10:37 a.m. — Crowd noise. Or airport runway noise. It’s not clear. But it’s loud. If this isn’t designed for Ohio State, it’s at least a move to get the players to figure out how to communicate when the coaches can’t exactly help. Buchner continues work with the first team with Mayer, Tyree, Davis, Thomas and Styles. It’s not hard to think about Notre Dame’s poor prep for the noise at Georgia three years ago as the Irish turn up the decibels. In the two periods with noise on Friday, there’s just one obvious false start.
The defense lines up in nickel during this period, with the secondary Cam Hart, Clarence Lewis and TaRiq Bracy at nickel, plus DJ Brown and Brandon Joseph at safety. Jaden Mickey, who Freeman called out after practice for a strong offseason, is the second-team nickel.
10:46 a.m. — McCullough puts the running backs through blitz pickup and ball security drills. There’s a new toy for the position, a football with a cable attached to the tip, connected to a rod in McCullough’s hand. The running backs coach tries to yank the device, pulling the football out. None of the running backs lose their grip. McCullough complains of a sore shoulder.
10:52 a.m. — Practice moves to 7-on-7 work in deep red zone, around the 10-yard line. The period starts with Buchner hitting Mayer for a touchdown to the left of a formation where he’s the boundary receiver left with trips right. Buchner hits Thomas for a touchdown on the next snap. Then he rips a ball to Styles. On the next rep Buchner can’t find the open man and throws the football away. On the final play, Jack Kiser makes a strong pass breakup on a Buchner ball intended for Kevin Bauman.
If there’s a takeaway from Buchner’s performance Friday, it’s that he has grown from a quarterback who was sometimes aiming the football to one more decisive about where it’s going. He rips throws now. One of the things to watch with the sophomore was how he commanded the offense as a leader. First impressions are good in that department. Buchner looks like a starting quarterback, not somebody who still needs to be referenced by his recruiting ranking. It’s all a step forward.
11:02 a.m. — Drew Pyne gets some work, which includes a touchdown pass to Tobias Merriweather in front of Xavier Watts. The freshman wideout doesn’t make a ton of plays in scrimmage settings, but he fits in. Pyne wraps up the period with a touchdown to a wide-open Salerno after a coverage bust between Justin Walters and Jaden Mickey.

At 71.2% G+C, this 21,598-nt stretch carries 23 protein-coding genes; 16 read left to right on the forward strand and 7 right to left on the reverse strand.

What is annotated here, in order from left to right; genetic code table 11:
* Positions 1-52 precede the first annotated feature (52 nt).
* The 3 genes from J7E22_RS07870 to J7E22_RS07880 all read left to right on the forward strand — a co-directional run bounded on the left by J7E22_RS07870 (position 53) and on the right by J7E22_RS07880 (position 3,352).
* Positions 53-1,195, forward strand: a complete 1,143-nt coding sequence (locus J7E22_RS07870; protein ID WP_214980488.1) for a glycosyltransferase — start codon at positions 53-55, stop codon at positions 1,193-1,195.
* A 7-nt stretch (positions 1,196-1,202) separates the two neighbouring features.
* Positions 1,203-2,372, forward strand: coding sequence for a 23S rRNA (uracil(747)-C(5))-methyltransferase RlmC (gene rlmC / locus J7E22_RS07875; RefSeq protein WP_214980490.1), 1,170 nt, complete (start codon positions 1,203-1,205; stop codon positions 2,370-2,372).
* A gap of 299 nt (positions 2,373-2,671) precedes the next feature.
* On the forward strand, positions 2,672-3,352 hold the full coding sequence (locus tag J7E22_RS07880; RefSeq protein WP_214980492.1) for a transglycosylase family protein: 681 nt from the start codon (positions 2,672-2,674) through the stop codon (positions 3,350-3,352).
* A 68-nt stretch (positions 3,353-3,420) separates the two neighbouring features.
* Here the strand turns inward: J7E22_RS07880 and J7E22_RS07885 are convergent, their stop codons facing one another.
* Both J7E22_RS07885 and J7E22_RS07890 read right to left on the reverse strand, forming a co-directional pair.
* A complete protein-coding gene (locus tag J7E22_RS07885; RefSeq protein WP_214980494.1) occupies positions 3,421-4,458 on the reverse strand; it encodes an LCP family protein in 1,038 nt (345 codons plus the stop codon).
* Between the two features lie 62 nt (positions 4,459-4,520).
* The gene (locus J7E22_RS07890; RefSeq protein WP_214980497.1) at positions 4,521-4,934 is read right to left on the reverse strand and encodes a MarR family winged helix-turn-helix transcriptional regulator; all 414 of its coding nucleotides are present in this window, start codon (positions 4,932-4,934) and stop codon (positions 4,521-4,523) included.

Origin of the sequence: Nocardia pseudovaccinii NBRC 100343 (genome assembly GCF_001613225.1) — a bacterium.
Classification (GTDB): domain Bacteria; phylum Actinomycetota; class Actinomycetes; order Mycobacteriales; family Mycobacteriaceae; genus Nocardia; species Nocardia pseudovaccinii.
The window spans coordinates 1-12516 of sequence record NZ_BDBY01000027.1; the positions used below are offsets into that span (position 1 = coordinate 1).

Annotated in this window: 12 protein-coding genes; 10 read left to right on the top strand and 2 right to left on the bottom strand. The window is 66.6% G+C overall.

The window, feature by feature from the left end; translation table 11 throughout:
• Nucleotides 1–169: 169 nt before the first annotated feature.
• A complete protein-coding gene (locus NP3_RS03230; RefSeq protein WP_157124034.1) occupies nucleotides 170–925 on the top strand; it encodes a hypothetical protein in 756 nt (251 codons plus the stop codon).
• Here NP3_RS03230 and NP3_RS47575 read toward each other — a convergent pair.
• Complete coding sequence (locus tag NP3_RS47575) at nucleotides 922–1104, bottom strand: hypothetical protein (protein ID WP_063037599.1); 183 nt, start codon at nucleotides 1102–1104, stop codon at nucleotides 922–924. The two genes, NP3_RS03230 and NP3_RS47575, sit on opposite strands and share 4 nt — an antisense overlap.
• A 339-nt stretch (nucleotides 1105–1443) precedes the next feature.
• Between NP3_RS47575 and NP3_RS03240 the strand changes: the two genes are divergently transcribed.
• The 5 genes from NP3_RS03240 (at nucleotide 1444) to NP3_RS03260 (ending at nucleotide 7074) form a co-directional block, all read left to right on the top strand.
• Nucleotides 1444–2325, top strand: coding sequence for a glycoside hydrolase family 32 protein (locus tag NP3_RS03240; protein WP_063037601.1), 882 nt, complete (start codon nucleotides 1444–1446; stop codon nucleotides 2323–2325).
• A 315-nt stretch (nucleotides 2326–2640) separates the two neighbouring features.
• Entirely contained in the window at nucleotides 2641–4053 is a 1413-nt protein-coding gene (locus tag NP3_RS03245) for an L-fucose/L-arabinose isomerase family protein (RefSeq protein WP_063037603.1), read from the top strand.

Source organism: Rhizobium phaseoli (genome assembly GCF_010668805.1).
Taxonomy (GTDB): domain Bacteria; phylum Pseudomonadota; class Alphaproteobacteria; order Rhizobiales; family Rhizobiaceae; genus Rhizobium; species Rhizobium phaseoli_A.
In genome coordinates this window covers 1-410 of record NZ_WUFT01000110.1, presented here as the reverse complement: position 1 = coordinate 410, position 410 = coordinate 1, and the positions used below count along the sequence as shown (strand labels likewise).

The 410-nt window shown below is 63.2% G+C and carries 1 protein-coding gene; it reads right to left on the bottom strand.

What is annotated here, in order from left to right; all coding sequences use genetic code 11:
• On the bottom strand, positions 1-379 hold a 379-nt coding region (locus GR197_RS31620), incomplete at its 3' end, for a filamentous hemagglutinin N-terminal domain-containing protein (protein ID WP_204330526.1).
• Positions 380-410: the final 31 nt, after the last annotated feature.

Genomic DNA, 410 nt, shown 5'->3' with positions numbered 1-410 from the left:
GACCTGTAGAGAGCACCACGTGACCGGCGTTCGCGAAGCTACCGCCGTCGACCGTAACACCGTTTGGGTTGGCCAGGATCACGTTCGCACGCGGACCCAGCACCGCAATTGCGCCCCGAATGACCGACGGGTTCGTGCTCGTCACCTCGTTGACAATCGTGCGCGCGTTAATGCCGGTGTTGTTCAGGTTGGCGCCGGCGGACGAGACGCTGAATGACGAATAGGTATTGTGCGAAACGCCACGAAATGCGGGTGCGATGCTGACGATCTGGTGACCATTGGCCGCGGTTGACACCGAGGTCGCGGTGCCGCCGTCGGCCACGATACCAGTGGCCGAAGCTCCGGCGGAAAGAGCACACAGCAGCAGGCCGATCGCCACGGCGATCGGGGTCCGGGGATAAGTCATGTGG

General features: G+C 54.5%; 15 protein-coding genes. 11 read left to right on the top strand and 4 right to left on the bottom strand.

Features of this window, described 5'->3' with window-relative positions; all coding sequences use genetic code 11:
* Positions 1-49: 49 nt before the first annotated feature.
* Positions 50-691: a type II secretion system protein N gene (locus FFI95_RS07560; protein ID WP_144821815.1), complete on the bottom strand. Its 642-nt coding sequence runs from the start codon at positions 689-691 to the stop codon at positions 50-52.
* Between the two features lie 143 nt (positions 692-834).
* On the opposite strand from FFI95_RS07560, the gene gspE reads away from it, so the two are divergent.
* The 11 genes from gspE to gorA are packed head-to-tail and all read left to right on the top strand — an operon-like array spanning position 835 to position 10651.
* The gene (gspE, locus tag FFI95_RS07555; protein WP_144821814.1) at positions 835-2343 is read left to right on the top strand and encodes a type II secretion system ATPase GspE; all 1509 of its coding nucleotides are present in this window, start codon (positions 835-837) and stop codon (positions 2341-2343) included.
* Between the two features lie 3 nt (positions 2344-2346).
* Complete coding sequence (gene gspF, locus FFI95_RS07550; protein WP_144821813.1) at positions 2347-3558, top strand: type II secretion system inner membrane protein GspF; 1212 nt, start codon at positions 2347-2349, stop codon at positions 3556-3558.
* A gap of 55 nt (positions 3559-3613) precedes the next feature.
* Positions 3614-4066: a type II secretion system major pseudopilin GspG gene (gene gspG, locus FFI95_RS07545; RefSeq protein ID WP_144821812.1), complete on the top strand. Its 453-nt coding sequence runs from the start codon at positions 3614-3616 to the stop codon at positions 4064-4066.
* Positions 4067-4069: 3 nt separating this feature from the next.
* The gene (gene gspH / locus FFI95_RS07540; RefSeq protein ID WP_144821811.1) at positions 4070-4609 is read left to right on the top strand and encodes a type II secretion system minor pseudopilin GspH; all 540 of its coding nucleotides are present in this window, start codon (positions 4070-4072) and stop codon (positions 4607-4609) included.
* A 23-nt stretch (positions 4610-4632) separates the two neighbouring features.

11:06 a.m. — Blake Fisher’s day is done, replaced at right tackle by Michael Carmody. Eventually Zeke Correll will give way to Pat Coogan at center. Best not to read too much into opening day conditioning on a muggy morning. But it’s a surprise two of the better conditioned linemen on the team are pulled.
11:08 a.m. — Tyler Buchner’s pass is tipped by TaRiq Bracy and picked off by DJ Brown. Live, it’s hard to know what happened and why. After practice, Freeman reveals the pick was on a bad route, not a bad throw:
“I don’t know who it was running the route, kind of didn’t run the route exactly right. And I looked at Tyler and I said, ‘Hey, that’s why you got to hold people accountable,’ because from my point of view, I looked at him and I said, ‘Man, that was a bad throw.’ No, it wasn’t a bad throw,” Freeman said. “We got to make sure we run the right route. And so a lot of things fall on those quarterbacks’ play.”
11:09 a.m. — Howard Cross gets penetration up the middle. For how much Cross has been evaluated for he lacks, namely typical nose guard size, it might be time to shift the conversation to what he is: incredibly disruptive. If he’s Notre Dame’s fourth starter on the line, Al Washington could have a very good unit ready to go.
11:10 a.m. — Justin Ademilola works at right defensive end and blows up the play so badly that he’s subbed out. There won’t be many (any?) better second-team defensive ends on the schedule this season. Outside of Ohio State and Clemson, there might not be many superior starters, either.